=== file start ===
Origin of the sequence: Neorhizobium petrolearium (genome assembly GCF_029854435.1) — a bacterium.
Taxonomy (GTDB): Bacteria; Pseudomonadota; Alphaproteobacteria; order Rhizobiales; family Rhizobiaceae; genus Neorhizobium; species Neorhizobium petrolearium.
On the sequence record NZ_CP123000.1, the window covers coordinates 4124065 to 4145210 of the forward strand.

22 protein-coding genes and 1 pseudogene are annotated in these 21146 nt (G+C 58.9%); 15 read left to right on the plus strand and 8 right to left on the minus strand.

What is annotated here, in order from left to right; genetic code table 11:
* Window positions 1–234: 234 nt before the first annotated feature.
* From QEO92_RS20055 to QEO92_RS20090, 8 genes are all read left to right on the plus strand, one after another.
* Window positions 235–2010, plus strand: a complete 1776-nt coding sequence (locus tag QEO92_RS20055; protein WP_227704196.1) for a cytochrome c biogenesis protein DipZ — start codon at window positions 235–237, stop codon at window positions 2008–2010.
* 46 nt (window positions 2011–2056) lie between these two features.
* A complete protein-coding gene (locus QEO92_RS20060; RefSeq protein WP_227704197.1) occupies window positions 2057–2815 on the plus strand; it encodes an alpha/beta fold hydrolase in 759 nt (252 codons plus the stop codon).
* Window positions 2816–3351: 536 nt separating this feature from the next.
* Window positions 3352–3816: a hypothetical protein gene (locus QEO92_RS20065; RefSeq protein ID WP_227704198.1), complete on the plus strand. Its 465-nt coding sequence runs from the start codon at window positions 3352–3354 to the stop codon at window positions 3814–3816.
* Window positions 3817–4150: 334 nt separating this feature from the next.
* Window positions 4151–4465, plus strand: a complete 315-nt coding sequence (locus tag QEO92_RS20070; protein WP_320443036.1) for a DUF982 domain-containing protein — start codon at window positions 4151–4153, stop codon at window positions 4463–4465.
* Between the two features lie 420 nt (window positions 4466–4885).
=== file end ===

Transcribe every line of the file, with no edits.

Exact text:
Origin of the sequence: Neorhizobium petrolearium (genome assembly GCF_029854435.1) — a bacterium.
Taxonomy (GTDB): Bacteria; Pseudomonadota; Alphaproteobacteria; order Rhizobiales; family Rhizobiaceae; genus Neorhizobium; species Neorhizobium petrolearium.
On the sequence record NZ_CP123000.1, the window covers coordinates 4124065 to 4145210 of the forward strand.

22 protein-coding genes and 1 pseudogene are annotated in these 21146 nt (G+C 58.9%); 15 read left to right on the plus strand and 8 right to left on the minus strand.

What is annotated here, in order from left to right; genetic code table 11:
* Window positions 1–234: 234 nt before the first annotated feature.
* From QEO92_RS20055 to QEO92_RS20090, 8 genes are all read left to right on the plus strand, one after another.
* Window positions 235–2010, plus strand: a complete 1776-nt coding sequence (locus tag QEO92_RS20055; protein WP_227704196.1) for a cytochrome c biogenesis protein DipZ — start codon at window positions 235–237, stop codon at window positions 2008–2010.
* 46 nt (window positions 2011–2056) lie between these two features.
* A complete protein-coding gene (locus QEO92_RS20060; RefSeq protein WP_227704197.1) occupies window positions 2057–2815 on the plus strand; it encodes an alpha/beta fold hydrolase in 759 nt (252 codons plus the stop codon).
* Window positions 2816–3351: 536 nt separating this feature from the next.
* Window positions 3352–3816: a hypothetical protein gene (locus QEO92_RS20065; RefSeq protein ID WP_227704198.1), complete on the plus strand. Its 465-nt coding sequence runs from the start codon at window positions 3352–3354 to the stop codon at window positions 3814–3816.
* Window positions 3817–4150: 334 nt separating this feature from the next.
* Window positions 4151–4465, plus strand: a complete 315-nt coding sequence (locus tag QEO92_RS20070; protein WP_320443036.1) for a DUF982 domain-containing protein — start codon at window positions 4151–4153, stop codon at window positions 4463–4465.
* Between the two features lie 420 nt (window positions 4466–4885).